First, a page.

Baby Walkers: Boon For Development? Or Banned And Dangerous?

Giggling and excited, the baby feels the thrill of walking as she scoots across the room in her baby walker. Her parents watch close by, pleased with her progress and impressed by her pace.

What could be wrong with a toy that teaches babies how to walk?

As it turns out, plenty.

The American Academy of Pediatrics has declared baby walkers to be dangerous items. 

That’s because, when using infant walkers, babies can roll along fast — even up to four feet per second. Even when supervised, babies can get into perilous situations before caregivers have time to react. 

“Not only are baby walkers unsafe, but they may also slow motor development.”
Baby Walkers small

Common Types Of Infant Walker-Related Injuries

  • Falling down the stairs.The most serious (and common) infant walker-related injury can lead to skull fractures, concussions, and broken bones. 
  • Burns. With a baby walker, babies can access items that would otherwise be out of reach, such as hot coffee or pots on a stove. 
  • Drowning. Babies have drowned in toilets, bathtubs, and pools when using an infant walker. 
  • Poisoning. Babies in walkers might be able to access dangerous household chemicals, such as cleaning products or medications.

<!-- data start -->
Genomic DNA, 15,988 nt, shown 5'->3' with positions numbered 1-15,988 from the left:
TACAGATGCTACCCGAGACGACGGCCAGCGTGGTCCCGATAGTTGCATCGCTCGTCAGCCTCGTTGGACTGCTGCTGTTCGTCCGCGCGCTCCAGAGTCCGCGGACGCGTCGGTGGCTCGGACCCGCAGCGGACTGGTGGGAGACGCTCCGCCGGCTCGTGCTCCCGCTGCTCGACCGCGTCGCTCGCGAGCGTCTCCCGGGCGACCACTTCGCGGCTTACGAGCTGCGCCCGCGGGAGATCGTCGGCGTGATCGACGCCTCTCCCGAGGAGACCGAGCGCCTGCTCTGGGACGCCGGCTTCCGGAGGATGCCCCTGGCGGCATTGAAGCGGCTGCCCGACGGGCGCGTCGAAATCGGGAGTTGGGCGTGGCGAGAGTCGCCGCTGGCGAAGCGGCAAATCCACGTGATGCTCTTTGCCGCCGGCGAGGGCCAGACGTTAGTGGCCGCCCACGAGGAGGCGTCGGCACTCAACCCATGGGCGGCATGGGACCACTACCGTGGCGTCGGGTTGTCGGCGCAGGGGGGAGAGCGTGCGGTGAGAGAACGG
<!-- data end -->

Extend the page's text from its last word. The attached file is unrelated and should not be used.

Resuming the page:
Baby Walkers May Cause Developmental Delays

Orthopedic surgeon Michael Griesser, MD, of Premier Orthopedics, warns against the use of baby walkers. 

“To be clear, I do not recommend their use,” says Dr. Griesser. “Not only are baby walkers unsafe, but they may also slow motor development.” Because walkers give infants the sensation of walking on their own, babies who use them have less motivation to work on their crawling and walking skills. 

Stationary activity centers – which entertain babies with hands-on toys, buttons and sounds – are a safe alternative.

If parents insist on using infant walkers, they should only be used on flat ground in an area with boundaries, like a sunken living room or a basement, says Dr. Griesser. “Parents must be focused on the child at all times and cannot use infant walkers as a form of babysitting.”

Small Steps: Do not use products claiming to prevent SIDS.
The US Food and Drug Administration, the Consumer Product Safety Commission and the American Academy of Pediatrics all warn against these products, which could harm your baby.